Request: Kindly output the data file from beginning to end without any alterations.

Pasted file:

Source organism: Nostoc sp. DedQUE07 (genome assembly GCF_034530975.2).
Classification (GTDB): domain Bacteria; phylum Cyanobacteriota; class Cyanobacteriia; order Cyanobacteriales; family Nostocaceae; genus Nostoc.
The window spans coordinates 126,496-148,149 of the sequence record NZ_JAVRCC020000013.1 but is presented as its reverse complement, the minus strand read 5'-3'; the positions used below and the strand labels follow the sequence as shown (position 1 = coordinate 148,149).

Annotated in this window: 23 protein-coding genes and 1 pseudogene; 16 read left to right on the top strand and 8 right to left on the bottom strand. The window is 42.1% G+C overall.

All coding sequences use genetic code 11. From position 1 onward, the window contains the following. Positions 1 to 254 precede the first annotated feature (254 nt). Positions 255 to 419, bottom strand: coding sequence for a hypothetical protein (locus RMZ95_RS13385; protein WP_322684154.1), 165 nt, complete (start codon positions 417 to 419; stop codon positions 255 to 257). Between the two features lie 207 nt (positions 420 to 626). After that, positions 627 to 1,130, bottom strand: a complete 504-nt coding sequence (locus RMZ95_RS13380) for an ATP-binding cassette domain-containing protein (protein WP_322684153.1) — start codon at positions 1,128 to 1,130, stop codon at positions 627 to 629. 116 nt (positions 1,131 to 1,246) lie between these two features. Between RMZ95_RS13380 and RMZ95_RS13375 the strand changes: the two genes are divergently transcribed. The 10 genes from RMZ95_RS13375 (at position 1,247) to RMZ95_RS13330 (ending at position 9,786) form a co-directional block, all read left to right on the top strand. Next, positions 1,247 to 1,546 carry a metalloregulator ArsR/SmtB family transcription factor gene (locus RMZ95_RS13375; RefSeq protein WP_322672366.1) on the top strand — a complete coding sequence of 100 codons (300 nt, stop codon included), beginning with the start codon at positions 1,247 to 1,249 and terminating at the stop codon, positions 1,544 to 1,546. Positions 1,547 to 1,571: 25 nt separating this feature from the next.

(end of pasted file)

Source organism: Nostoc sp. DedQUE07 (genome assembly GCF_034530975.2).
Classification (GTDB): domain Bacteria; phylum Cyanobacteriota; class Cyanobacteriia; order Cyanobacteriales; family Nostocaceae; genus Nostoc.
The window spans coordinates 126,496-148,149 of the sequence record NZ_JAVRCC020000013.1 but is presented as its reverse complement, the minus strand read 5'-3'; the positions used below and the strand labels follow the sequence as shown (position 1 = coordinate 148,149).

Annotated in this window: 23 protein-coding genes and 1 pseudogene; 16 read left to right on the top strand and 8 right to left on the bottom strand. The window is 42.1% G+C overall.

All coding sequences use genetic code 11. From position 1 onward, the window contains the following. Positions 1 to 254 precede the first annotated feature (254 nt). Positions 255 to 419, bottom strand: coding sequence for a hypothetical protein (locus RMZ95_RS13385; protein WP_322684154.1), 165 nt, complete (start codon positions 417 to 419; stop codon positions 255 to 257). Between the two features lie 207 nt (positions 420 to 626). After that, positions 627 to 1,130, bottom strand: a complete 504-nt coding sequence (locus RMZ95_RS13380) for an ATP-binding cassette domain-containing protein (protein WP_322684153.1) — start codon at positions 1,128 to 1,130, stop codon at positions 627 to 629. 116 nt (positions 1,131 to 1,246) lie between these two features. Between RMZ95_RS13380 and RMZ95_RS13375 the strand changes: the two genes are divergently transcribed. The 10 genes from RMZ95_RS13375 (at position 1,247) to RMZ95_RS13330 (ending at position 9,786) form a co-directional block, all read left to right on the top strand. Next, positions 1,247 to 1,546 carry a metalloregulator ArsR/SmtB family transcription factor gene (locus RMZ95_RS13375; RefSeq protein WP_322672366.1) on the top strand — a complete coding sequence of 100 codons (300 nt, stop codon included), beginning with the start codon at positions 1,247 to 1,249 and terminating at the stop codon, positions 1,544 to 1,546. Positions 1,547 to 1,571: 25 nt separating this feature from the next.